That’s more like it

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This weekend has been ever so much better than last.  The good vibe began on Friday, when Timothy Jones, a friend from college days, came over to spend the afternoon and have dinner with us in advance of his performance as the baritone soloist in Handel’s Messiah with Boston Baroque.  I’ve known Timothy for nearly two decades, and he holds a special place in my heart.  We don’t see each other or speak often, but there is a rich vein of love and caring between us, and it was sheer delight to have him in our home and to introduce him to the boys.  He arrived in the afternoon and kept us company, sang a little, accompanied me a little on the piano while I sang, and helped me cook dinner.  Just at dinnertime, Bill arrived home, and we were joined by our friend Julia, for a tasty, festive Chanuka & Shabbat dinner.

Saturday morning the kids and I puttered around at home, making collages, playing in the living room, and listening to music, all with our particular flavor of chaos.  (Just in case you were picturing an orderly progression of activity rather than a jumble of everything at once.)  After I got Gideon to sleep (barely), my dear friend Jennifer came over with the intention of babysitting both kids so I could get a break.  I had planned on having a bang trim and then going off on my own (where I don’t know) but at some point Friday it hit me that Akiva has not had an uninterrupted minute of my time for many months, and that maybe having a little one-on-one with his old lady might be good for him.

It turned out to be good for both of us.  We went to the coffee shop, where I bought him a cookie.  Miraculously I had credit for a free drink on my coffee card (from before) so I used it for a large steamed hazelnut soy milk.  Akiva and I sat in the big comfy chairs and chatted about this & that. Once he finished his cookie, he looked a little sleepy, so I asked him if he wanted to snuggle with me on the coffee shop couch, which he did.  There’s a little corner of children’s books at this lovely neighborhood coffee shop, and he grabbed a couple and snuggled in while I read to him.  Although I might have liked to have that hour or so to myself, sharing it with Akiva really settled us both and renewed our closeness, which was somewhat frayed after last weekend’s drama.

We got back just in time to get dressed up and ready for our Temple’s Chanuka Dinner & Talent Show.  The boys helped me reassemble the living room — jumping on the couch isn’t just for Tom Cruise, I’ll have you know — and we got ourselves out the door with a relative minimum of grousing and craziness.  (Fine, the boys’ kippot were held on with butterfly clips.  So sue me.  They always take off their kippot within minutes of arriving at the synagogue anyway.)  I managed to rehearse for the talent show portion of the evening without the kids getting into too much trouble, and then we hung out waiting for Bill to arrive.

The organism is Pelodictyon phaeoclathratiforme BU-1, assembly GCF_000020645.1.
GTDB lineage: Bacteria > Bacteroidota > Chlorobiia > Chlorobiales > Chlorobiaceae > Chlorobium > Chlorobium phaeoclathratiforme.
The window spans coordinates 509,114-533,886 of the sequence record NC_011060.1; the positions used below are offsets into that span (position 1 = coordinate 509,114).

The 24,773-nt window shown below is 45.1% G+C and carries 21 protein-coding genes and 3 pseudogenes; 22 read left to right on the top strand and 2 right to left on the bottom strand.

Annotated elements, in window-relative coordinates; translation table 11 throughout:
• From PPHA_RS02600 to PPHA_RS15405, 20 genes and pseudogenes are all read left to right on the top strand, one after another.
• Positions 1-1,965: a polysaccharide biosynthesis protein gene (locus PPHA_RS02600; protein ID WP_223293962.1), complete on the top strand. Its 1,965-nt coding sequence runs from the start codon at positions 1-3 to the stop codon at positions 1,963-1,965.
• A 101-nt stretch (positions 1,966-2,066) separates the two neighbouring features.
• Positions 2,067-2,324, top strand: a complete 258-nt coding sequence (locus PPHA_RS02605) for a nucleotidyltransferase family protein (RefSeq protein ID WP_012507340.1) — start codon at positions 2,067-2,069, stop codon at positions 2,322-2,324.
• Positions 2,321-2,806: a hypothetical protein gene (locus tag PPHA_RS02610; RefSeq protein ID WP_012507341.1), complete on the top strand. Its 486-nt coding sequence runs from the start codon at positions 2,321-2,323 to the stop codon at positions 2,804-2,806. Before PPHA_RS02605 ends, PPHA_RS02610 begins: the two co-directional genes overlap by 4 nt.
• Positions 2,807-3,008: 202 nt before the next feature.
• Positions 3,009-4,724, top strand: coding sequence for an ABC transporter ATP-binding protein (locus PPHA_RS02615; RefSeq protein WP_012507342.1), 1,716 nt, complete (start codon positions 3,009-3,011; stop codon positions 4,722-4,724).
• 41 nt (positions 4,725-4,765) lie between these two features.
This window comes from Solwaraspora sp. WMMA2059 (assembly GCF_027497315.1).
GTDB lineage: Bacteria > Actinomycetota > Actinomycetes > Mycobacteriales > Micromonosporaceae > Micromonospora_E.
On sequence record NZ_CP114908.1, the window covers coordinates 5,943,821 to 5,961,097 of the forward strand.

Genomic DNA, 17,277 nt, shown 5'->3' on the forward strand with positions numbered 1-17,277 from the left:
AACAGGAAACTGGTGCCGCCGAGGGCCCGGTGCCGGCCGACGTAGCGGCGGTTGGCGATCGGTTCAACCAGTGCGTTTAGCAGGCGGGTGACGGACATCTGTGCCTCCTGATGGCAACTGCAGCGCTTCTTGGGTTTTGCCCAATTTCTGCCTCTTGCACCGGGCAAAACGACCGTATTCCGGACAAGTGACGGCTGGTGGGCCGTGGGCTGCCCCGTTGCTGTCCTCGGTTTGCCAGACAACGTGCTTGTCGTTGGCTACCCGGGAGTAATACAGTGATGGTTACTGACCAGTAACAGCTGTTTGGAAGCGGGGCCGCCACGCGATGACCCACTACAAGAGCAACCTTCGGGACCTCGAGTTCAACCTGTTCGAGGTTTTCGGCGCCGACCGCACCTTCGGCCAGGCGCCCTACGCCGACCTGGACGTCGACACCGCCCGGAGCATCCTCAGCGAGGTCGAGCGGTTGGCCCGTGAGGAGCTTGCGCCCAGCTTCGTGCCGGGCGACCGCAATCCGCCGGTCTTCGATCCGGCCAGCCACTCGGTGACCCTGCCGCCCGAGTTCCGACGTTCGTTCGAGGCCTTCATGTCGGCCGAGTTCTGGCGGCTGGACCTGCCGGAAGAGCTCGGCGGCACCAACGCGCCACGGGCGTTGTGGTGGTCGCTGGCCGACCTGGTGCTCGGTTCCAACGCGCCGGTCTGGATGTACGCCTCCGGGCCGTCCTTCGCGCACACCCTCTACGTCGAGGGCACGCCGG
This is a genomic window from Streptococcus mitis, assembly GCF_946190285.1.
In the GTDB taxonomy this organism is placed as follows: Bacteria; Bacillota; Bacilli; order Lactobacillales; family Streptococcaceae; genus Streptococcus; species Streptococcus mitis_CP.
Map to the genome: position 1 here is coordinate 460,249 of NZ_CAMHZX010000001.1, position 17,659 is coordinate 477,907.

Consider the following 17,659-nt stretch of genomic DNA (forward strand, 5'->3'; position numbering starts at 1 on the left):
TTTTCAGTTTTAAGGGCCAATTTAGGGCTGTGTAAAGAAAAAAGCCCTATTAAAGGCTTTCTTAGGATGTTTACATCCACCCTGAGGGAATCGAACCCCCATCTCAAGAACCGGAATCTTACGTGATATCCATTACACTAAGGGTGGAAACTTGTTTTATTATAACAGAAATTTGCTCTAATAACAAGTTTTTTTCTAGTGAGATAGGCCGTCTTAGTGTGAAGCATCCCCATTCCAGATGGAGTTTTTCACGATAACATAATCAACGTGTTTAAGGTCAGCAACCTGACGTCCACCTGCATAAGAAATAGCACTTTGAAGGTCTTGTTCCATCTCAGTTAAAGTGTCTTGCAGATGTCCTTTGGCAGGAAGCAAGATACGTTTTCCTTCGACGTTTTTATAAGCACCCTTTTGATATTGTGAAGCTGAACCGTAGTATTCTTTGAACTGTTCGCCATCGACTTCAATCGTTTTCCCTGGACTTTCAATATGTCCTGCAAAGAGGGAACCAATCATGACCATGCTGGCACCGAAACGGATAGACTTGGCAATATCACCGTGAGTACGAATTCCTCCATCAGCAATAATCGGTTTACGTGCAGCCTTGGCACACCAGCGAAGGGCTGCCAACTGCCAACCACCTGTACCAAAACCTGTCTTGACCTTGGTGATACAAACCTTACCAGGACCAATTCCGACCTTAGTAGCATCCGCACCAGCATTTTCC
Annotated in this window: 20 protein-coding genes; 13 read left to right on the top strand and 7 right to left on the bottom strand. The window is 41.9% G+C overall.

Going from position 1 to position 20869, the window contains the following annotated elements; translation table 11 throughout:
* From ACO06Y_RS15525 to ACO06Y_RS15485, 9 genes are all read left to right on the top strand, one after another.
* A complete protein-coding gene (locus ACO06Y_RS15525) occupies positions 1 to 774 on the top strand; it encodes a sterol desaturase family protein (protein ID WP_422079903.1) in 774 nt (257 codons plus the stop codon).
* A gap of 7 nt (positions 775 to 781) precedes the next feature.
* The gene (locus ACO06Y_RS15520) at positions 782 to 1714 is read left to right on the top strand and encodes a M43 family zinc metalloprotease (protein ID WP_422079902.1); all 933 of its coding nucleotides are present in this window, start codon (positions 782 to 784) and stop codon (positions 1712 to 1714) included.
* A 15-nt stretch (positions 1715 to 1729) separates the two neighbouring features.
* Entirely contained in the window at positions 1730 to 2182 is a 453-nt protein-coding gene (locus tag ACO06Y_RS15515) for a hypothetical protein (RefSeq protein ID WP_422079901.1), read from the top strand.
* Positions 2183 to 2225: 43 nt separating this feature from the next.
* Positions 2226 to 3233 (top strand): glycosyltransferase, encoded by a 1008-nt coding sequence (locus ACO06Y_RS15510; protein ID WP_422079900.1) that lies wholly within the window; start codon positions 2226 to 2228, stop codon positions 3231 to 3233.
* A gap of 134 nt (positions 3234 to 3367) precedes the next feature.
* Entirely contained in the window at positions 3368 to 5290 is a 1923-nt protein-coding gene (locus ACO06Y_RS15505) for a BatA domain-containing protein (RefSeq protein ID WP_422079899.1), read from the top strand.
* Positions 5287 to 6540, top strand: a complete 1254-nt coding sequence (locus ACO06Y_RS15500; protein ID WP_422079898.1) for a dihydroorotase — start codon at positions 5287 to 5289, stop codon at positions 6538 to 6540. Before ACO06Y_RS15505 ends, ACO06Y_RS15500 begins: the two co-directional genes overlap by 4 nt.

The organized part of the evening began with Havdalah, followed by candle-lighting (everyone brought their own menorah), dinner, talent show, singalong, and schmoozing.  Luckily I was first on the talent show, because the boys were starting to lose it.  Bill took them home after I sang, and then I stayed out with the grownups till I bloody well felt like coming home!  (I wanted to be sure the kids were tucked in so I didn’t undermine Bill’s autonomy.  Yeah, that’s it.)

This morning, I had my church job and Bill had to work, so our wonderful friend Nancy came over to watch the boys for the duration of my church commitment.  When I arrived home, they were well-fed, and Gideon was ready to go upstairs for a nap.  Resourceful Akiva stayed downstairs and used his new paints and sketch pads.

Once Gidi was asleep, Akiva and I hit the kitchen where we/I made, over the course of the afternoon, two loaves of oatmeal bread, two dozen doughnuts (a Chanuka tradition, my first attempt), a huge pot of applesauce, baked sweet potato fries, cranberry sauce, and wide noodles.  Most of which was served with the amazing brisket that Bill cooked up last night.  (All I had to do was microwave the meat!  What a husband!)

After we got the kids to bed tonight, I set to work packing up several cartons for my volunteer project, which this month included three boxes just of Christmas gifts and wrapping supplies.  I was touched by how many people made contributions to the toy drive — this is the first year I attempted to organize it and I use the term “organize” only because I don’t know of a word for “slap together with barely a brain cell to spare” — including some folk from my church job.  It’s good to know that even in hard times, people are still willing to share what they can.

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